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PERFORMANCE | 7 out of 10
This eager mill revs smoothly to redline and delivers the power in a pleasingly linear way.
Six-speed automatic...seemed tuned more for mileage than fun. Downshifts often were reluctant. Without an automatic's torque converter, it was sluggish off the mark.
Delivers above-average handling and minimal body roll.
It's nimble as hell, tossable as the day is long, and it makes you giggle when you spank it down a winding road.
intentionally or not, Ford gave Fiesta ST drivers a bit of a loophole. After hitting the gas to enact overboost, you can back off for a second, then jump right back into a new 20-second allowance.
What a difference one model year makes for the Fiesta. Last year, with its 120-hp, 1.6-liter four-cylinder engine it was zippy, and one of the best-handling, if not the perkiest, of the budget-priced subcompacts in its class.
Now, the 2014 Ford Fiesta offers that same engine, but two other serious upgrades this year round out the lineup for those willing to pay a bit extra for more performance, better fuel economy, or both. A new EcoBoost model eyes mileage figures and offers a little more kick, while the Fiesta ST is a full-fledged hot-hatch with 197 hp--which goes a long way in something so small and light.
One of them is an all-new engine for the U.S. market--a turbocharged, direct-injected 1.0-liter three-cylinder engine making 123 horsepower. But with its 148 pound-feet of torque made at just 1,400 rpm, this little engine is bound to feel considerably stronger than the base 1.6-liter four. It will only be offered with a manual transmission, while models with the 1.6-liter four come with a choice between a five-speed manual and six-speed PowerShift automatic.
We haven't been as impressed with the PowerShift automatic, which contributes to excellent gas mileage but doesn't always downshift promptly--or even upshift as smoothly (in the lower gears, especially) as a typical automatic.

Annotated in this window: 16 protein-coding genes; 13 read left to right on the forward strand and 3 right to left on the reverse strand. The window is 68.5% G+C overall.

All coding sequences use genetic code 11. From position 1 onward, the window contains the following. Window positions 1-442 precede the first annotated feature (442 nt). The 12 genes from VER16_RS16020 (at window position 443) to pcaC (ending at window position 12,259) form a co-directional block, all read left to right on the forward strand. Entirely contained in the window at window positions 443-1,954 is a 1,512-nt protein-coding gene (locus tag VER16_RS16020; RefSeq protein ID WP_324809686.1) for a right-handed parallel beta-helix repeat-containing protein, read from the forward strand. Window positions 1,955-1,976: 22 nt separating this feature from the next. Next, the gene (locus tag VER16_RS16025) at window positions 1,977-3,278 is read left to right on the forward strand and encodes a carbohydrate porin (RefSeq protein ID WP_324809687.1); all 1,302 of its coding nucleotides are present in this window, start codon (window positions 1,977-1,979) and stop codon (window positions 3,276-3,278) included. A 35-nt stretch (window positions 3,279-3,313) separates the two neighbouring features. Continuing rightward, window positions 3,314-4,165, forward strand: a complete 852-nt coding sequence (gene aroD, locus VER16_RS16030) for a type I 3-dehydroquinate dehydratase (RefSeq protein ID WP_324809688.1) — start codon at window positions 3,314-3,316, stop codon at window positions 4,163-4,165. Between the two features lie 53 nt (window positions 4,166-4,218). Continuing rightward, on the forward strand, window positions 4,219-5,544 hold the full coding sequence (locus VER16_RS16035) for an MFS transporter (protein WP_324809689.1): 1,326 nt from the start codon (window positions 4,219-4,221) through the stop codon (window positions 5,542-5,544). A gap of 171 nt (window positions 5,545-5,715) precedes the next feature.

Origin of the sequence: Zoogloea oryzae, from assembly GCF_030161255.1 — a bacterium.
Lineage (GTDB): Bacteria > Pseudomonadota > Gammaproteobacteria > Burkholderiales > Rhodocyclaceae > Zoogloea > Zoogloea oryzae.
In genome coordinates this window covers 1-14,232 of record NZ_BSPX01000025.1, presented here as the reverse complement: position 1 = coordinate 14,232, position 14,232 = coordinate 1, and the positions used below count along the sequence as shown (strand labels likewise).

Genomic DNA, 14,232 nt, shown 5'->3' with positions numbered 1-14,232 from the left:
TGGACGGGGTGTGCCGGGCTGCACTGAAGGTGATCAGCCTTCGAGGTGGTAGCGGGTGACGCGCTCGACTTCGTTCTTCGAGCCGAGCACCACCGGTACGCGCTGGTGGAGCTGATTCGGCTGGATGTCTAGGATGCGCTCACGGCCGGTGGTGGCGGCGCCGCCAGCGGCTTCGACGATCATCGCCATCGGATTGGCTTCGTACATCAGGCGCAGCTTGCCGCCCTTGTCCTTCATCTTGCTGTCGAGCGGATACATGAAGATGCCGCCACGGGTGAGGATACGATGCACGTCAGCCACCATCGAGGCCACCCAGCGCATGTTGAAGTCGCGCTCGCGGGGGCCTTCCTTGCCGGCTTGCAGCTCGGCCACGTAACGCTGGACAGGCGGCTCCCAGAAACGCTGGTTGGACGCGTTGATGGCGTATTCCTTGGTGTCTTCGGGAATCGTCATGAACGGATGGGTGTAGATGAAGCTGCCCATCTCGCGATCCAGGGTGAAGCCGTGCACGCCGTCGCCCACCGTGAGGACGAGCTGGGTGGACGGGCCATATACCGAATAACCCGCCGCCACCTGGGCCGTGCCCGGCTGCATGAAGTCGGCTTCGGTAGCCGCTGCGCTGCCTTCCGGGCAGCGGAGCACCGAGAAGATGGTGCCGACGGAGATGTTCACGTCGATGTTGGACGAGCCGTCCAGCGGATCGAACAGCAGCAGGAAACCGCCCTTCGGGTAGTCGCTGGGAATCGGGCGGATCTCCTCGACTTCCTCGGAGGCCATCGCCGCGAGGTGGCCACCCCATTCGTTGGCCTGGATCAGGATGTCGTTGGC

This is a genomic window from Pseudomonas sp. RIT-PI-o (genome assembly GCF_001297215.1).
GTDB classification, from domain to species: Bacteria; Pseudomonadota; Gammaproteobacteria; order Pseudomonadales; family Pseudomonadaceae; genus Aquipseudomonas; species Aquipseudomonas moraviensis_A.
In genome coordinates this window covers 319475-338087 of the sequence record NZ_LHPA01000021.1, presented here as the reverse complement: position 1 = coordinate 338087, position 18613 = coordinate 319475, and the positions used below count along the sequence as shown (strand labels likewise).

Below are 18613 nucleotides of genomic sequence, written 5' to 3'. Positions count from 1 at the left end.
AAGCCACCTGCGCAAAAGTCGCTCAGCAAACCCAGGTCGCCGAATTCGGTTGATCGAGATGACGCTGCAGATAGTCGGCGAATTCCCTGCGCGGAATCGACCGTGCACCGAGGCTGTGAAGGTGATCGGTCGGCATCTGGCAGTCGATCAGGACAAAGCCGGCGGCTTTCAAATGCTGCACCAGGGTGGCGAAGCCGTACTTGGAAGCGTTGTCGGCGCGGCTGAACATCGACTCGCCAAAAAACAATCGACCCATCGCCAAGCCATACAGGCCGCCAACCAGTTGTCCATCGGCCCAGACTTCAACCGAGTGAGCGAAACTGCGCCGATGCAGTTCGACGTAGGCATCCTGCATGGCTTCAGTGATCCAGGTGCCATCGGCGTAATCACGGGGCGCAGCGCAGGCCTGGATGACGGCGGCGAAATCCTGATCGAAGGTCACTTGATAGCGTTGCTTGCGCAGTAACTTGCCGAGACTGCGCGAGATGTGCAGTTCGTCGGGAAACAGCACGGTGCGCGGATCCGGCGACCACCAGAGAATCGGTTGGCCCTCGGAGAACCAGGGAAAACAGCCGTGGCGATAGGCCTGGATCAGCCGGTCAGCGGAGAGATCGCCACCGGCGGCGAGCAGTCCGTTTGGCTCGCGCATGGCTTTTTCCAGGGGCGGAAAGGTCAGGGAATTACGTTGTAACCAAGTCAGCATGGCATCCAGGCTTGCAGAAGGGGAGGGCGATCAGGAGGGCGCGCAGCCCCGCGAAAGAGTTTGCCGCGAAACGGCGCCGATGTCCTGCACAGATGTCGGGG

With the standard four-cylinder engine, if you're willing to keep the revs up, you'll be happy enough with the performance you can extract from the Fiesta. It's plenty to move the 2,600-pound Fiesta quite rapidly. It's not quick by any gauge (we're talking about ten seconds to 60 mpg), but there's a sense of responsiveness you might not expect considering a car that can hit 40 mpg.
Much like the original Mazda Miata, the Fiesta does a great job convincing you it has more performance credentials than it really does, and good steering and suspension tuning is key to this. The electric power steering system has just the right amount of weighting and feedback, and the Fiesta feels responsive and nimble, but secure enough for highway trips. the Fiesta feels nimble around town, secure enough on the highway. This is a short car, and noticeable nosedive when stopping quickly is the only bothersome trait.
Opt for the Fiesta ST, and you won't be disappointed. This is a model with enough performance chops to excite serious enthusiasts on a budget. With the same basic layout at the other Fiesta models, plus a somewhat lowered, stiffer suspension, rear disc brakes, and a quicker steering ratio, as well as an eTVC (torque vectoring) system to help get all the engine's 214 lb-ft of torque (in overboost mode) to the road effectively (through grippy summer performance tires), the ST has the goods to challenge the likes of the MINI Cooper S and Hyundai Veloster Turbo--and possibly even win some buyers over from larger fast hatches like the VW GTI and Ford Focus ST.
A new three-cylinder EcoBoost engine gives the 2014 Ford Fiesta a boost both in mileage figures and in zip; and a new Fiesta ST recasts this econocar as a hot hatch.